Another way to obtain help is to invite a coauthor to work on the project with you. Before approaching a potential coauthor, develop a plan for the partnership. It is important to set expectations and establish roles. This includes an agreement on the order in which authors will be listed in the byline, who will be the corresponding author for the article review and revision process, and, perhaps most importantly, how the actual work will be divided up. All parties should understand that participation is required for coauthorship.
Crafting the Article
The preparation of a successful professional article requires knowledge of your audience and the selection of a meaningful topic.
What do your readers need? Write with them in mind. Consider these two questions: What are the implications of your content on your readers? How can your readers apply your content to their practice or setting?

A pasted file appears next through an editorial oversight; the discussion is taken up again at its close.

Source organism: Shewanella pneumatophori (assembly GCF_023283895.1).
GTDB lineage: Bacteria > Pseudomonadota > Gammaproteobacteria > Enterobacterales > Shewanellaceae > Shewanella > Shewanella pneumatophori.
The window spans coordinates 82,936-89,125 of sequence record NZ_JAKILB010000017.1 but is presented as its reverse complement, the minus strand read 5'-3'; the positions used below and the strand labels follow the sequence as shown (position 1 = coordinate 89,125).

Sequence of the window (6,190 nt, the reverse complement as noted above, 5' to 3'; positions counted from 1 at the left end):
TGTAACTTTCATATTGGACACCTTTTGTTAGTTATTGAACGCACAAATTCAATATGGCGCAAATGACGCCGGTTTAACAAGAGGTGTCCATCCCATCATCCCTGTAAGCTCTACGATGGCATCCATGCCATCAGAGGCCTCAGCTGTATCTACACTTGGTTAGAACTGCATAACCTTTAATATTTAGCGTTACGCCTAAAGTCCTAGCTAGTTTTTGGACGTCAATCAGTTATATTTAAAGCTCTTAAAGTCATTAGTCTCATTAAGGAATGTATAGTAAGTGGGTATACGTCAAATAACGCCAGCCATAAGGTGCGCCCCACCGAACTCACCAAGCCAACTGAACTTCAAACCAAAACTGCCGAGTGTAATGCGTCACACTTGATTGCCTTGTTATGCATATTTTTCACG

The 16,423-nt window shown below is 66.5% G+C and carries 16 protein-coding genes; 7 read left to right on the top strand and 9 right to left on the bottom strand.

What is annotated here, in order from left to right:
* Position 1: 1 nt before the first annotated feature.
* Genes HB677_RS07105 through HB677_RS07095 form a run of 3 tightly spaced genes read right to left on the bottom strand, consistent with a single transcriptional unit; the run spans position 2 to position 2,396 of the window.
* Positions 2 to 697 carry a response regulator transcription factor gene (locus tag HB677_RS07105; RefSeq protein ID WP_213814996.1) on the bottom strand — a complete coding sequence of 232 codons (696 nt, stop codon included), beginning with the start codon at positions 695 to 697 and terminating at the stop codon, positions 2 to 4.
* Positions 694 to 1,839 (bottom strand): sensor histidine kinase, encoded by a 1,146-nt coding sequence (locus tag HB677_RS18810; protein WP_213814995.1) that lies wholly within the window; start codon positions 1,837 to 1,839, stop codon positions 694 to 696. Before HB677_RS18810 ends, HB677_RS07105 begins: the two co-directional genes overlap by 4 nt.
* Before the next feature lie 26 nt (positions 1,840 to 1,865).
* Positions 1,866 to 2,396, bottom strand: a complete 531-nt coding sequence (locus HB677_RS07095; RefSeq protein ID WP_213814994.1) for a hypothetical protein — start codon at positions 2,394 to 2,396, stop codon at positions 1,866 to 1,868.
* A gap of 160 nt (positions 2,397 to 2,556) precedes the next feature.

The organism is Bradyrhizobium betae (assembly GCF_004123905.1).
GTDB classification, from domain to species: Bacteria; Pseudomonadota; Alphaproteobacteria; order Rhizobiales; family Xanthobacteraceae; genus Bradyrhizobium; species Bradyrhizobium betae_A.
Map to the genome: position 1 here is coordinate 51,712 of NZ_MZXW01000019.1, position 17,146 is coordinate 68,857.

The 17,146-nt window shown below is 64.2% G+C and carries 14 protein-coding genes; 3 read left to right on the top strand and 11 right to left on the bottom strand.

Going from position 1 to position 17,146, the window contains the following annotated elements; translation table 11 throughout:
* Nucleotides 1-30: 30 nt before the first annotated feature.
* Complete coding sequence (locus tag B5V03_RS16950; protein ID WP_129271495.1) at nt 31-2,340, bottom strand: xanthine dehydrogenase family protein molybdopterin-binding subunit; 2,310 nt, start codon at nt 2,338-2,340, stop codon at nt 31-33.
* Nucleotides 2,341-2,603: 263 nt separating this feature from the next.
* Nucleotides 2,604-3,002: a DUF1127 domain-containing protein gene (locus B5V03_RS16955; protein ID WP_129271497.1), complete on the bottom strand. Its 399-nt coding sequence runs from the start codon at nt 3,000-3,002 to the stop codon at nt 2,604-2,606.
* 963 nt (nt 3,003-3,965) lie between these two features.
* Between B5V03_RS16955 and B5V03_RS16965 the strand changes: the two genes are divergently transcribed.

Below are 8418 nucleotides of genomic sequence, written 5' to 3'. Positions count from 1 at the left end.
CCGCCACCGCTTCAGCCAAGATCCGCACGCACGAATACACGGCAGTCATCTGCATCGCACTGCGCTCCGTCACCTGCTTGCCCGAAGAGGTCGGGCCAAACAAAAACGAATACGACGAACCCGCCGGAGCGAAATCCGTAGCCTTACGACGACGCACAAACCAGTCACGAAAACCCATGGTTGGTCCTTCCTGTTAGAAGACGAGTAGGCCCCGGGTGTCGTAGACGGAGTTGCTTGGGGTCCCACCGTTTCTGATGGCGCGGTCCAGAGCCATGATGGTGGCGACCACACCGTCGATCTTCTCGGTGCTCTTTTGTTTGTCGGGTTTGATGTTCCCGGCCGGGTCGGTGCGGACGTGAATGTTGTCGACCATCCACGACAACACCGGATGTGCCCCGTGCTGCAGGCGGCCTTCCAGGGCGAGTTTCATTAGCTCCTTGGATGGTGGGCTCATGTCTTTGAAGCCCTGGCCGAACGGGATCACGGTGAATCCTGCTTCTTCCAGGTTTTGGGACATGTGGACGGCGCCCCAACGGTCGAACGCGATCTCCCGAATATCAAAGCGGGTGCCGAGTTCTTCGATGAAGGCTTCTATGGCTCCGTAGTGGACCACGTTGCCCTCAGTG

When making your topic selection, focus on your passions. What message do you want to share? Do you have new information or perspectives to offer? Consider unique case studies, new tools or treatments, and stories about patients and families.
After you fine-tune your topic and enlist the level of help you consider appropriate, it is time to connect with a potential platform for your work. Send letters of inquiry to the journals that are appropriate for the subject matter. When drafting these letters, be sure to follow the author guidelines for each journal. The editor will reply to let you know whether you are on the right track with your planned submission.